W3C home > Mailing lists > Public > public-html@w3.org > November 2012

Re: Polyglot Markup Formal Objection Rationale

From: Leif Halvard Silli <xn--mlform-iua@xn--mlform-iua.no>
Date: Tue, 6 Nov 2012 14:43:16 +0100
To: Smylers <Smylers@stripey.com>
Cc: public-html@w3.org
Message-ID: <20121106144316962669.dbe47564@xn--mlform-iua.no>
Smylers, Tue, 6 Nov 2012 12:50:03 +0000:
> Jirka Kosek writes:
>> Polyglot spec in fact defines what would be called HTML5 profile in
>> ISO, or subset between mortal people.
> The current Polyglot spec draft contradicts itself. As such, it isn't
> clear what it's supposed to be doing.

Those who have contributed, have had different ideas, such as:

* Simplicity as in "not having to care about HTML vs XHTML
* Simplicity as in "while HTML allows you to skip tags,
  XML does not allow that - and that is good".
* Nailing down how HTML and XML differ 

I may agree that it could be a good ideas to say more positively and 
explicitly what it seeks to do.

>>>> No, Polyglot has to explicitly define that only allowed encoding
>>>> is UTF-8 because we want polyglot to use only UTF-8
>>> Who's the "we" that wants that?
>> Working Group, or even wider Web community -- I don't expect that
>> anyone sensible would promote UTF-16 as a recommended encoding.
> Indeed I wouldn't promote UTF-16 as an encoding.
> But there's a difference between what is promoted and what is permitted.
> The HTML spec itself says "Authors are encouraged to use UTF-8" and
> "using non-UTF-8 encodings can have unexpected results", but allows
> UTF-16 -- to that extent "encouraged HTML" is a subset of conforming

I believe that some would argue that polyglot markup (but for the "/>" 
cruft) happens to be equal to "encouraged HTML". I believe this is 
where people like Henri gets nervous. :-) One is afraid that <br/> 
would be seen as any better than <br>.

> Your argument against UTF-16 surely applies equally to 'normal' HTML as
> to polyglot HTML? The discouragement of UTF-16 doesn't seem to be
> polyglot-specific. As such, I don't understand why it is a requirement
> of the polyglot spec.

I just explained: 

> There are all sorts of HTML 'best practices' one could encourage (indeed
> a 'best practices' profile could be defined). But these are orthogonal
> to whether one chooses to write normal or polyglot HTML. 
> The Polyglot spec can be either of these:
>   A simply the common parts of text/html and XHTML
>   B the common parts of text/html and XHTML plus some additional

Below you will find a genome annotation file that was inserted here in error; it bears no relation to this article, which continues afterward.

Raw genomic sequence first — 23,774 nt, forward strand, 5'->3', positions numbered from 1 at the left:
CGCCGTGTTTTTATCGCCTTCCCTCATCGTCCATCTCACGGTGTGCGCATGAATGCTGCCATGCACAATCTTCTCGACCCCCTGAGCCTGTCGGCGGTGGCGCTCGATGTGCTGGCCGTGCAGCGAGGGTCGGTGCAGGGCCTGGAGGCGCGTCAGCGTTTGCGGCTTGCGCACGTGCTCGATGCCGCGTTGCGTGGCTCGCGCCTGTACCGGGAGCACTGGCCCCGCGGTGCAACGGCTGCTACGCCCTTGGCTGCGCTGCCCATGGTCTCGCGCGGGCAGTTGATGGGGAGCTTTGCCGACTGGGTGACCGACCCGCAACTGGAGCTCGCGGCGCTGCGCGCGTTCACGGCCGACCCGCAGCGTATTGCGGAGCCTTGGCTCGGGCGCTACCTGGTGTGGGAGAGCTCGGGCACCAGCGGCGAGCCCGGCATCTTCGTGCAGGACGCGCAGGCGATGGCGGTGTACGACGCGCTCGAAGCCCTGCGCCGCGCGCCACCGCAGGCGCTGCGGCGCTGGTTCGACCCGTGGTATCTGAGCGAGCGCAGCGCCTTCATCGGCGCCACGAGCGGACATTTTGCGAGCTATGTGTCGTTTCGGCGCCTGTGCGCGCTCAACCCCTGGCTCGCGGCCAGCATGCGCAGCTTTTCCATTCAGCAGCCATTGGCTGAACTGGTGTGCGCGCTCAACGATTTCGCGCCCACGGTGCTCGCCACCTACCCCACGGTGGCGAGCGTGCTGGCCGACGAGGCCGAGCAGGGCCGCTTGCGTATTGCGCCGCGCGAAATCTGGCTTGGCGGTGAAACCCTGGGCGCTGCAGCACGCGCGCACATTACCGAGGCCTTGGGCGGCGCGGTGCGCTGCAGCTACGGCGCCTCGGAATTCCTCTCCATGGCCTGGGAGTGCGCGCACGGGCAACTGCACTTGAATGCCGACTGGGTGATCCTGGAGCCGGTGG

>     mandatory best practices
> Has the working group decreed that it wants B? Apologies if I missed a
> decision on this somewhere. From the document's own introduction I'd
> been presuming it was A.
> If the term "polyglot HTML" refers to B, that 'uses up' the term, and we
> perhaps need some other term to refer to A.

Polyglot says why: "Polyglot markup uses the UTF-8 character encoding, 
the only character encoding for which both HTML and XML require 

>>> If there are to be additional restrictions then yes, indeed they have to
>>> be normative. I'd also suggest they need to be clearly distinguished
>>> from the requirements that are implied by being the intersection of XML
>>> and text/html, so that it is clear to anybody reading the spec that
>>> these are additional things they need to do.
>> If anyone wants to do this detective excercise to figure out whether
>> some restriction comes from HTML5 spec, XML spec, legacy browsers
>> behaviour, ... then he is certainly free to do it
> Why would this be detective work? Surely the contributors to the
> Polyglot spec are aware of when they've decided to impose an additional
> restriction on documents?

If by "additional restriction" you mean "other than those you get when 
you combine XHTML and HTML", then I'd argue that that there are none. 
That said: It would be possible to define more than one kind of 
polyglot. E.g. David just suggested that Polyglot Markup should have 
had a more strict syntactic angle: 

>> and it would be interesting to have this in the spec. But I doubt that
>> average reader of polyglot spec would be interested in this -- he/she
>> needs to know rules to follow and that's it.
> When writing a polyglot HTML document, it's useful for somebody already
> familiar with HTML and XML to see what else is required.

You mean, so that, by referring to the principles, a half decent author 
could understand what it means, without reading the spec through? May 
be you are right - may it could be done better. OTOH, the spec is 
pretty short.

> When checking a polyglot HTML document for conformance, it's necessary
> to see what additional requirements need to be checked in addition to
> checking that it is valid text/html and valid XHTML. For instance, see
> this mail from Mike Smith earlier today, where his "sorta" covers that
> there may be additional requirements but at the moment it's impossible
> for the "average reader" of the spec to find them:
> http://lists.whatwg.org/pipermail/help-whatwg.org/2012-November/001101.html

I think his "sorta" covers validation and not reading of the polyglot 
markup spec.
leif halvard silli
Received on Tuesday, 6 November 2012 13:43:48 UTC

This archive was generated by hypermail 2.3.1 : Thursday, 29 October 2015 10:16:28 UTC